“If the law is to be enacted, it is important that it is done properly. I mentioned the idea of the minimum core of the right to identity being at the very least a bare minimum of access to a birth certificate.

The notion that the law would potentially qualify that bare minimum create exceptions to that is unfortunate. If there is legal advice that suggests that it is constitutionally necessary to qualify that I am not sure I would agree with that advice and I would like to see it in more detail.

“Ultimately, if one has a right which sets birth certificate as a bare minimum, not files, medical history or contact information, that is a bare minium. Any suggestion that be denied on the basis of a potential threat to safety, especially in a context where there is extensive civil law and criminal law, in particular, the Non-Fatal Offences Against the Person Act which provides other protections in those circumstances, is not necessary.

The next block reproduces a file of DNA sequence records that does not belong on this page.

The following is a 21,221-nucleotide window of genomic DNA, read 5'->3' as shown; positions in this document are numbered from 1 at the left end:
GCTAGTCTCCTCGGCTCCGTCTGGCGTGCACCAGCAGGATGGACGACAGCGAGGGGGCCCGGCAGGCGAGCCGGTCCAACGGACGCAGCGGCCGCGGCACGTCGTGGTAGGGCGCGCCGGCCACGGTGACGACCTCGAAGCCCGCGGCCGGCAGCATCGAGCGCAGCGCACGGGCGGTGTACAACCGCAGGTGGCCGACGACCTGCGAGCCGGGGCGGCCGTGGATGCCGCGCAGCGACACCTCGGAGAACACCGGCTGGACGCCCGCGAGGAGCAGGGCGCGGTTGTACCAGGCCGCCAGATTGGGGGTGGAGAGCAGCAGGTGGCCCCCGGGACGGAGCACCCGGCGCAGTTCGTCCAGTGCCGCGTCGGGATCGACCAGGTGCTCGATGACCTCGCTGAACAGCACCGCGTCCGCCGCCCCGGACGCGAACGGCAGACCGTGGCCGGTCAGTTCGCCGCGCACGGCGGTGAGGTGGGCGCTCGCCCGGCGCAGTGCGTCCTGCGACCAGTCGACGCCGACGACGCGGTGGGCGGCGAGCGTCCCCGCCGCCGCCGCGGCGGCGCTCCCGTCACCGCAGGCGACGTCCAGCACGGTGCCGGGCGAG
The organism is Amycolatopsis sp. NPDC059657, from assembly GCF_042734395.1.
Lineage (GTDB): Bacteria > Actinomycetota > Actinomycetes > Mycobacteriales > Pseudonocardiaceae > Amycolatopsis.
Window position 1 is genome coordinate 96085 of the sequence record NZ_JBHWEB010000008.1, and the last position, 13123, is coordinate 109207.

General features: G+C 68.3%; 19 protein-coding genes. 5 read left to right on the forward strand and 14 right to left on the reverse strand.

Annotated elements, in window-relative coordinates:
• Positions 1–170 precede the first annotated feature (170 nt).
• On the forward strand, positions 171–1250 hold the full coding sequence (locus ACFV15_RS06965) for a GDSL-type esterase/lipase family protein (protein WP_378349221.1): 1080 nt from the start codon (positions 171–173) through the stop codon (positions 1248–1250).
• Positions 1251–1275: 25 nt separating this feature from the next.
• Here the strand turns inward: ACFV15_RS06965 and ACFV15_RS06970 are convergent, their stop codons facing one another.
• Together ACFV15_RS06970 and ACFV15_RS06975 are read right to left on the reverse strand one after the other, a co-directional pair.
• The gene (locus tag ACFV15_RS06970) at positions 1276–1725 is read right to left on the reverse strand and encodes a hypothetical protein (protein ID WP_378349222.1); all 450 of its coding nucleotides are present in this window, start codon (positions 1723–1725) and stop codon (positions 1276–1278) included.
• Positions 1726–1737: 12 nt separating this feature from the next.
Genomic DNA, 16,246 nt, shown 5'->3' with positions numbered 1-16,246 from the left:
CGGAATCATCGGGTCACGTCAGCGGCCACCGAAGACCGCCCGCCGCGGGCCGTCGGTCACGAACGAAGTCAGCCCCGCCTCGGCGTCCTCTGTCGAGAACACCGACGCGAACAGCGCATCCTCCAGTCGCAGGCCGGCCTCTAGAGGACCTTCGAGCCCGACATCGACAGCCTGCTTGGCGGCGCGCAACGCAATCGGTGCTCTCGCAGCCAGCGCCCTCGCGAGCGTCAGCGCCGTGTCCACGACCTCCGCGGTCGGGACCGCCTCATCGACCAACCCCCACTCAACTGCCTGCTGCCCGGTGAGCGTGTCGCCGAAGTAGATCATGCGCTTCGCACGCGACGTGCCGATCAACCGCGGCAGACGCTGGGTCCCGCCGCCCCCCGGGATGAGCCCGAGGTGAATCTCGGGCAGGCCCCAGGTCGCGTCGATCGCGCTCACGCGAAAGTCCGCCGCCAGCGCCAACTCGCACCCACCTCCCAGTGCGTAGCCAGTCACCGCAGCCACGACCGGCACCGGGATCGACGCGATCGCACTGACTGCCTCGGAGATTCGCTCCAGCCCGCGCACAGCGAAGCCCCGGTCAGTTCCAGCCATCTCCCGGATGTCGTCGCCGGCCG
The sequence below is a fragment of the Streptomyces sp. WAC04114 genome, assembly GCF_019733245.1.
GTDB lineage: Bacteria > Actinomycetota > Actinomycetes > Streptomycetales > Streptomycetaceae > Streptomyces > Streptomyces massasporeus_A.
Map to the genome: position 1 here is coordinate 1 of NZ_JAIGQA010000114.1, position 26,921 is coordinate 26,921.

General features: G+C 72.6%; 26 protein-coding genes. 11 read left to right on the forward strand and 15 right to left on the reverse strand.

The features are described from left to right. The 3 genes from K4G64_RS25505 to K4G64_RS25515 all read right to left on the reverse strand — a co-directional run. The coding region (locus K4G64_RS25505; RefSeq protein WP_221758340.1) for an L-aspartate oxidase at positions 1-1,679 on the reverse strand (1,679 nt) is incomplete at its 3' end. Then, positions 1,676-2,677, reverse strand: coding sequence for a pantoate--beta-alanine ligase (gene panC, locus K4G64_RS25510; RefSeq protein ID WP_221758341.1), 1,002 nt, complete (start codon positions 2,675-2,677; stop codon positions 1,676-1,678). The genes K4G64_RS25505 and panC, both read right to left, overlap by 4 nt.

I do not believe there is any constitutional reason or any justification for qualifying that bare minimum right of simple access to the birth certificate, balancing it, of course, in the context of contact information, that makes more sense. When it comes to the bare minimum or the birth certificate I do not believe that is necessary. Rather than defining the idea of compelling reasons, I submit that the preferable course of action for just that level of access to information would be simply to remove the qualification altogether and remove the idea to define that idea of compelling reasons.

“Finally, an issue mentioned at the earlier discussion and which I mentioned in my written submission is the issue of step-parent adoption. I will not explain all of that in detail again because we are well aware, by now, of what it involves, except to note that a commitment was given during the debate on the Children and Family Relationships Act that the issue would be dealt with in this Bill. The Bill, as drafted, does not propose to do that. There is a very simple solution available, based on the English legislation.